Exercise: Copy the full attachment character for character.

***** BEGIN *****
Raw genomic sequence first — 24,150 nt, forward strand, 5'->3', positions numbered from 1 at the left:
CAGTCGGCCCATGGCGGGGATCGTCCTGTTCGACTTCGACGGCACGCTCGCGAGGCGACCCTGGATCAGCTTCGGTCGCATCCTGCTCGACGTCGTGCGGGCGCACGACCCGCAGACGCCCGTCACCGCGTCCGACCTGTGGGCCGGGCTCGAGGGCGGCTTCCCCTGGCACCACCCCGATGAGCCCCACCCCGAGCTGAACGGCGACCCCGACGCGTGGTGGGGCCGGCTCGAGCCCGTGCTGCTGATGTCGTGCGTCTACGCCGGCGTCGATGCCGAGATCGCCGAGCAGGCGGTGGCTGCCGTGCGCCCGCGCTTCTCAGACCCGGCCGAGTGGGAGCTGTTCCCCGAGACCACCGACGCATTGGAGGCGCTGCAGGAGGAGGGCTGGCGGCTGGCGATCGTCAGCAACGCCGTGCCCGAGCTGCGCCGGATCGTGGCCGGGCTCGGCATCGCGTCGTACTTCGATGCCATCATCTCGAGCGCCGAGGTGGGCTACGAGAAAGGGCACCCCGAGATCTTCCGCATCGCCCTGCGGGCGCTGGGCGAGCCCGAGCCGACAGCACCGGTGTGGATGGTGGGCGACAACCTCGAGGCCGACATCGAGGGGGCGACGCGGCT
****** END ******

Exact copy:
Raw genomic sequence first — 24,150 nt, forward strand, 5'->3', positions numbered from 1 at the left:
CAGTCGGCCCATGGCGGGGATCGTCCTGTTCGACTTCGACGGCACGCTCGCGAGGCGACCCTGGATCAGCTTCGGTCGCATCCTGCTCGACGTCGTGCGGGCGCACGACCCGCAGACGCCCGTCACCGCGTCCGACCTGTGGGCCGGGCTCGAGGGCGGCTTCCCCTGGCACCACCCCGATGAGCCCCACCCCGAGCTGAACGGCGACCCCGACGCGTGGTGGGGCCGGCTCGAGCCCGTGCTGCTGATGTCGTGCGTCTACGCCGGCGTCGATGCCGAGATCGCCGAGCAGGCGGTGGCTGCCGTGCGCCCGCGCTTCTCAGACCCGGCCGAGTGGGAGCTGTTCCCCGAGACCACCGACGCATTGGAGGCGCTGCAGGAGGAGGGCTGGCGGCTGGCGATCGTCAGCAACGCCGTGCCCGAGCTGCGCCGGATCGTGGCCGGGCTCGGCATCGCGTCGTACTTCGATGCCATCATCTCGAGCGCCGAGGTGGGCTACGAGAAAGGGCACCCCGAGATCTTCCGCATCGCCCTGCGGGCGCTGGGCGAGCCCGAGCCGACAGCACCGGTGTGGATGGTGGGCGACAACCTCGAGGCCGACATCGAGGGGGCGACGCGGCT